Nobody anticipated in the 1960s that the medium of television would be considered anything other than ephemeral. It wasn’t unusual for recordings of much-loved TV shows to be junked, wiped over or otherwise lost from the archives, leaving behind tantalising enigmas for the aficionados to mourn and wistfully hope that one day, something missing may be recovered and enjoyed by new generations.
Doctor Who, Dad’s Army and Adam Adamant Lives! are all examples of much-adored incomplete shows. But it wasn’t only the BBC who were careless with their legacy: virtually nothing remains of the first season of ITV’s iconic series – The Avengers. Yet in 2016, a complete episode called Tunnel of Fear was recovered in pristine condition and returned to the archives. Now, fans of cult TV can enjoy this previously lost episode for the very first time – almost sixty years since it was first recorded!
Everyone knows The Avengers: the series where the dapper gentleman Steed, immaculately dressed in bowler hat, umbrella, and carnation buttonhole, solves a left-of-field puzzler with the help of a sexy female partner. Well, that’s not quite how the series started… Tunnel of Fear is both familiar and yet a strange defiance of expectations to the casual viewer who may not have researched the series’ mostly absent first year.
At the genesis, Patrick Macnee wasn’t even the star – that fell to Scottish character actor Ian Hendry. Remember him? The fascinating tale of Hendry’s star that burned brightly, briefly, and caved in against a life of self-destruction and notable supporting roles before a premature death was vividly told in Gabriel Hershman’s biography Send In The Clowns – The Yo Yo Life Of Ian Hendry. Aged only thirty at the time of The Avengers, there’s little hint of the trouble to come in his performance as Dr David Keel, the physician who enters a strange second career as an investigator after the murder of his fiancé. And there’s no sexy female sidekick in sight – just two young men. It could not be more different in tone to the rest of the series.
Tunnel of Fear sees Harry, a young man who works at a fairground (played by Anthony Bate, best-remembered as Oliver Lacon in the definitive 1970’s TV adaptation of Tinker, Tailor, Soldier, Spy) escape from prison, determined to clear his name for the crime that had him sent down. At the same time, top secret British intelligence is being intercepted and leaked. Keel and Steed settle upon helping the young man, and investigate the funfair, uncovering more than they bargained for.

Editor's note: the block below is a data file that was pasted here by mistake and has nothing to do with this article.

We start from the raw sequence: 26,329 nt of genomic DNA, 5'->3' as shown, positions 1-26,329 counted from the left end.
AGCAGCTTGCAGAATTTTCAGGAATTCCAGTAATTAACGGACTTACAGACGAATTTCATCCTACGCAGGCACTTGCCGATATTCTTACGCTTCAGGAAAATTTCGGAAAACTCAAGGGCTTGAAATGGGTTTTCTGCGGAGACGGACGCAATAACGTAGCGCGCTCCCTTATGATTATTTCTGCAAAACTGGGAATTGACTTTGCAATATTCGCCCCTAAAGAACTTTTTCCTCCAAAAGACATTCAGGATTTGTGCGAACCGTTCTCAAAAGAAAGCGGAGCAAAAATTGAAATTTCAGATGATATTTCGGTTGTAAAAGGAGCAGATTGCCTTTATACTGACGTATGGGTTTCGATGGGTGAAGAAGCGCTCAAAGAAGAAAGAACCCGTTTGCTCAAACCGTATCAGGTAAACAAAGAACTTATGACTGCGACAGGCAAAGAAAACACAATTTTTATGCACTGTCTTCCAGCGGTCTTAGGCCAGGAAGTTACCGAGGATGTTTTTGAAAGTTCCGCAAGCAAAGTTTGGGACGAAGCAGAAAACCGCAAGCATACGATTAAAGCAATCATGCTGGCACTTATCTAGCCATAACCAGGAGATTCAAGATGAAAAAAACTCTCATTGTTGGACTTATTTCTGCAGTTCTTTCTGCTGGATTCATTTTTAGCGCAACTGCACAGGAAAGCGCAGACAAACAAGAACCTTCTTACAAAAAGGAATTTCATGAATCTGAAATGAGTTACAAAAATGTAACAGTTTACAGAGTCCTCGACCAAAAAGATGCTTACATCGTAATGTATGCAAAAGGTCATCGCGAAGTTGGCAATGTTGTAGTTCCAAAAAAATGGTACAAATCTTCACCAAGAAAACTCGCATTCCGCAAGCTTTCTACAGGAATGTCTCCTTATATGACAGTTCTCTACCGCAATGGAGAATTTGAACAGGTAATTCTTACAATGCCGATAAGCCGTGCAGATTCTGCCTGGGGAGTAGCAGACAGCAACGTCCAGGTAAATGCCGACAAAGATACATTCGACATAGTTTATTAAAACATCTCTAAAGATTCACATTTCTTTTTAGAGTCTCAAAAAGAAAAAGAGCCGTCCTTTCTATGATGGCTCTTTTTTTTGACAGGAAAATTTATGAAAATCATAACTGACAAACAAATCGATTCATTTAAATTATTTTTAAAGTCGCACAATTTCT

The chemistry between the lead actors is what’s so alien and yet so fascinating about this glimpse into the birth of a TV phenomenon. It’s obvious from the start that Hendry is forced to play the straight man to Macnee, who gets all the best dialogue. While Hendry has a dry line of questioning at the funfair, finding the young man’s mother, Macnee gets to dress up in Turkish regalia and act the part of carny soliciting passing trade – which Macnee does brilliantly. There’s a twinkle in his eye and a camp delicacy to his delivery – even though he’s the second fiddle, he’s the one that captures the imagination. There’s a post-Avengers interview with Hendry on the extra features in which he is slightly snappy and taciturn when asked about the show – perhaps he was wise enough to realise it was Macnee’s baby and move on rather than try to compete? As with Peter Wyngarde making himself the unlikely star of Department S, Macnee pulled off the same feat some years earlier: the hallmark of a great actor who knows how to seize the part of a lifetime.